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Can Convicted Felons Travel Outside of the U.S.?

While you were awaiting trial, the judge probably ordered you against going out of state and especially leaving the country. That was then, so now that your sentence is complete, you’re probably wondering how your criminal history could affect your plans if you want to leave the country for business or leisure.

Life may be a lot more difficult for you now that there’s a felony conviction on your record, but will this impact your ability to get a passport, board a plane or ship, or enter a foreign country? Let’s discuss these issues below.

Can Felons Get U.S. Passports?

Only under certain circumstances will a convicted felon be denied a U.S. passport. Generally speaking, however, felons can obtain passports because these are used as identification documents and don’t contain information about someone’s criminal background.

That said, felons may be denied U.S. passports under the following circumstances:

  • Convicted of drug trafficking and crossed an international border as part of the offense
  • Subject to a felony-related subpoena
  • Subject to federal arrest
  • Owes more than $2,500 in child support (applies to anyone, not just felons)
  • Specifically forbidden to leave the U.S. by probation, parole, or a court order
  • Imprisoned or subject to a supervised release program related to felony drug possession or distribution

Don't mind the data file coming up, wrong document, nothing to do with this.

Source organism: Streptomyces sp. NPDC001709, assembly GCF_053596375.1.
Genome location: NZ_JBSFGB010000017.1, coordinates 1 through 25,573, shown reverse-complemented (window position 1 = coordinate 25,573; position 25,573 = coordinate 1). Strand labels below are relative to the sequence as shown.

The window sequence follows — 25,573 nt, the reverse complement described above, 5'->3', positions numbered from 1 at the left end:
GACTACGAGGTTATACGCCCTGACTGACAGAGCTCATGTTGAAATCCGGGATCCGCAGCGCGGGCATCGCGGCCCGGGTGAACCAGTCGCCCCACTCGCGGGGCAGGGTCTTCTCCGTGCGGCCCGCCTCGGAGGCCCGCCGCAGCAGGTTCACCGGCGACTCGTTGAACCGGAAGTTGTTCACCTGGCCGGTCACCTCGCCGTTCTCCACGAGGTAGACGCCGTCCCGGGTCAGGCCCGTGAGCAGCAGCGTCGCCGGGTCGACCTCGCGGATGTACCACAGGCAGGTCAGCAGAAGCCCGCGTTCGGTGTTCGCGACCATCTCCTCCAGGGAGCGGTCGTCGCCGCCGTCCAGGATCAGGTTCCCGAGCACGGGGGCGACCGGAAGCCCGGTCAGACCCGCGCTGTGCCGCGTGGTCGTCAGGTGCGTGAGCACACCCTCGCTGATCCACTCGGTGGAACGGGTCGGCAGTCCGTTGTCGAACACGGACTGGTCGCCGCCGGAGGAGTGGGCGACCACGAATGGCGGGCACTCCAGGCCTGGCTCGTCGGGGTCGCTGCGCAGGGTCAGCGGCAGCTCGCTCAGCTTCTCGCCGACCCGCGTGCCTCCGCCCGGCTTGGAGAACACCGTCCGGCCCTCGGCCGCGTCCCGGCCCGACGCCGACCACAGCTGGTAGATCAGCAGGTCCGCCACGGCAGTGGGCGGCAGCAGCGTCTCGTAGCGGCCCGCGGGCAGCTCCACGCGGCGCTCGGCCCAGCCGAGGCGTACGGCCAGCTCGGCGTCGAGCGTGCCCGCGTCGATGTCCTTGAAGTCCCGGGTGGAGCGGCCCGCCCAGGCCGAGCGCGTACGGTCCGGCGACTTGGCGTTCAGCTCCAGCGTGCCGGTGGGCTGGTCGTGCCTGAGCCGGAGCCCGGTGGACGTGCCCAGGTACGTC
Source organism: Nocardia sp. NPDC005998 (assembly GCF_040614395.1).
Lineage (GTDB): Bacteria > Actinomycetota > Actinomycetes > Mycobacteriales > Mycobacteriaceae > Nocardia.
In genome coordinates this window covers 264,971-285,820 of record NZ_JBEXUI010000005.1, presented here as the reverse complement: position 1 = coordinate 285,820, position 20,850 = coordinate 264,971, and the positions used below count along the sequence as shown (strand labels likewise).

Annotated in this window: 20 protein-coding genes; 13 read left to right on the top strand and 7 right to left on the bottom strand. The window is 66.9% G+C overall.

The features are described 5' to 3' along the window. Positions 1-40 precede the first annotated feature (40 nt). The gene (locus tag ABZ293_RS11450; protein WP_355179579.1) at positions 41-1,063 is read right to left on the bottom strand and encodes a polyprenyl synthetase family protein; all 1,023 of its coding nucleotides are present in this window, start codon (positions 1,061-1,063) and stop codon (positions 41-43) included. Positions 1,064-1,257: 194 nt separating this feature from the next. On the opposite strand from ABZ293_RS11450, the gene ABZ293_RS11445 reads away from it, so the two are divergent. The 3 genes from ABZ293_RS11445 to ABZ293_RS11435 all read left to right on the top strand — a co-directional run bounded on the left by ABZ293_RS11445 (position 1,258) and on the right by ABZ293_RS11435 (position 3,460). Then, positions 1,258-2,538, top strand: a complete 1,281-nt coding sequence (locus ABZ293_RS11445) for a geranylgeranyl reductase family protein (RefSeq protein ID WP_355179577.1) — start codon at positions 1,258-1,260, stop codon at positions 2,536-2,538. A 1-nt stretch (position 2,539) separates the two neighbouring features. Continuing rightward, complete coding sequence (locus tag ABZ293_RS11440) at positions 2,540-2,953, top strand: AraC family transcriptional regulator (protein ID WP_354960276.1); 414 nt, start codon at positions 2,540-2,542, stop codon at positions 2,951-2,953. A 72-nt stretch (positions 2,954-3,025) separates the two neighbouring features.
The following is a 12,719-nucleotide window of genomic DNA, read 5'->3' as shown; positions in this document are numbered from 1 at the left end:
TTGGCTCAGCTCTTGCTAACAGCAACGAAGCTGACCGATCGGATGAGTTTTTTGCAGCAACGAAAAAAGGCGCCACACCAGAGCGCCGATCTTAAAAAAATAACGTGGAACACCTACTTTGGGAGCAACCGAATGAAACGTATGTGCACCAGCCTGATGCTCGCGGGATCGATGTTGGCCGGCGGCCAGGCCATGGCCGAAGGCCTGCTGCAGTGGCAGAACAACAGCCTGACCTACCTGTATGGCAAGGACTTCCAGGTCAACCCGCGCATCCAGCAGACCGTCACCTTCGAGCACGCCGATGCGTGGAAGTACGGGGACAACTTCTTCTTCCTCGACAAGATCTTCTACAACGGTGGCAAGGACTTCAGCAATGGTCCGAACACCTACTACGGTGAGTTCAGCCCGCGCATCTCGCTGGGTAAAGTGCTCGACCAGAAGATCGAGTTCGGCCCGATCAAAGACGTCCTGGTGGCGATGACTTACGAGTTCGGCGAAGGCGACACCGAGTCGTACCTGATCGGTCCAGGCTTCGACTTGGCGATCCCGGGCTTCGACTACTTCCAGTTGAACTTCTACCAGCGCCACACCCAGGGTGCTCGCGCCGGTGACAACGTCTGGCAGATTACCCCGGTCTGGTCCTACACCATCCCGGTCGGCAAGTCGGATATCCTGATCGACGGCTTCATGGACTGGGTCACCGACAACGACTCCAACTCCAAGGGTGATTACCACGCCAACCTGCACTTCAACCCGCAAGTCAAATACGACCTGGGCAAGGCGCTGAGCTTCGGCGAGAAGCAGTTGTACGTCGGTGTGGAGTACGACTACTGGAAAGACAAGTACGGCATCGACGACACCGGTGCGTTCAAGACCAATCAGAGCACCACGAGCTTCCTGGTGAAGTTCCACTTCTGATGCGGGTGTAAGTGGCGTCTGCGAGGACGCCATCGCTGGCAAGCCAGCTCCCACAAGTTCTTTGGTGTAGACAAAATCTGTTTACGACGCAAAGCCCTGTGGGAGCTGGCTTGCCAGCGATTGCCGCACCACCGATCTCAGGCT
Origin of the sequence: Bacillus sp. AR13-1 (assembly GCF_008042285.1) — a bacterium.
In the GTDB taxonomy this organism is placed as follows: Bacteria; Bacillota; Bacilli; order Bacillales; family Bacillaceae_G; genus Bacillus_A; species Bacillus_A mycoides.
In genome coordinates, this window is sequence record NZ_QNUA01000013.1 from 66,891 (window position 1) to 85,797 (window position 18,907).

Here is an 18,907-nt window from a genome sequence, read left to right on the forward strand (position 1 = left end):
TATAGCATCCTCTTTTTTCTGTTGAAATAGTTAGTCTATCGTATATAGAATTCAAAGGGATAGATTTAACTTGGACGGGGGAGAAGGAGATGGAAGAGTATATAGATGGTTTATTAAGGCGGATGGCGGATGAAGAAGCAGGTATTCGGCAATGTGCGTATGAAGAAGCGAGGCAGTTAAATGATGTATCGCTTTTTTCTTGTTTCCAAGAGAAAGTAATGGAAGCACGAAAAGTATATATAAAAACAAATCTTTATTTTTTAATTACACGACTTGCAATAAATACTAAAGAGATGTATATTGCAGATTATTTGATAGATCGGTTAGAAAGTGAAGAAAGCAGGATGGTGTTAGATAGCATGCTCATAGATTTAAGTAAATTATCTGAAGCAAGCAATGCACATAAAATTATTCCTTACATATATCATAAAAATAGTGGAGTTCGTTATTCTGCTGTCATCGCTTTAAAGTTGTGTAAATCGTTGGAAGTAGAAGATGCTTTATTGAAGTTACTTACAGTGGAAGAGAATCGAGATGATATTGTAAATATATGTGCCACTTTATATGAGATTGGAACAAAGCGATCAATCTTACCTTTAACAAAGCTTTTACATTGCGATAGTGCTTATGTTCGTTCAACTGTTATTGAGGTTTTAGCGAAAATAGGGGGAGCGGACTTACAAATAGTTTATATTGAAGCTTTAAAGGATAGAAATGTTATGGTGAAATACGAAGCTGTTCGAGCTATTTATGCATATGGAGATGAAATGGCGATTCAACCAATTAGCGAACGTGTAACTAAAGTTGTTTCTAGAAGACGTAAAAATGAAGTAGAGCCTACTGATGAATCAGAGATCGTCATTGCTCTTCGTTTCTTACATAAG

As long as none of the criteria above describe your situation, you’ll probably have no issue getting a U.S. passport because of your criminal history.

You May Be Denied Entry to a Foreign Country

Some countries don’t admit those convicted of felonies in the U.S. or may decide not to let someone pass customs if they have a certain criminal history. Countries such as Australia, China, Japan, and Fiji ask about criminal history during their visa application processes, so having a felony conviction on your record might get you denied entry into these nations.

Conclusion

If you’re facing felony charges, you probably have greater concerns right now than where you’ll be able to travel in the future. Still, these are valid concerns if you have relatives who live overseas and want to make sure you can still visit them or if you have a business that requires international travel.

If you need legal representation to support your defense, you can turn to The Alband Law Firm and our legal advocates for help. Our team has tried more than 1,000 jury cases in Tarrant County, helping many achieve favorable outcomes in serious legal situations.

For more information about our services, please request a consultation by calling (817) 997-4366 or by contacting us online.

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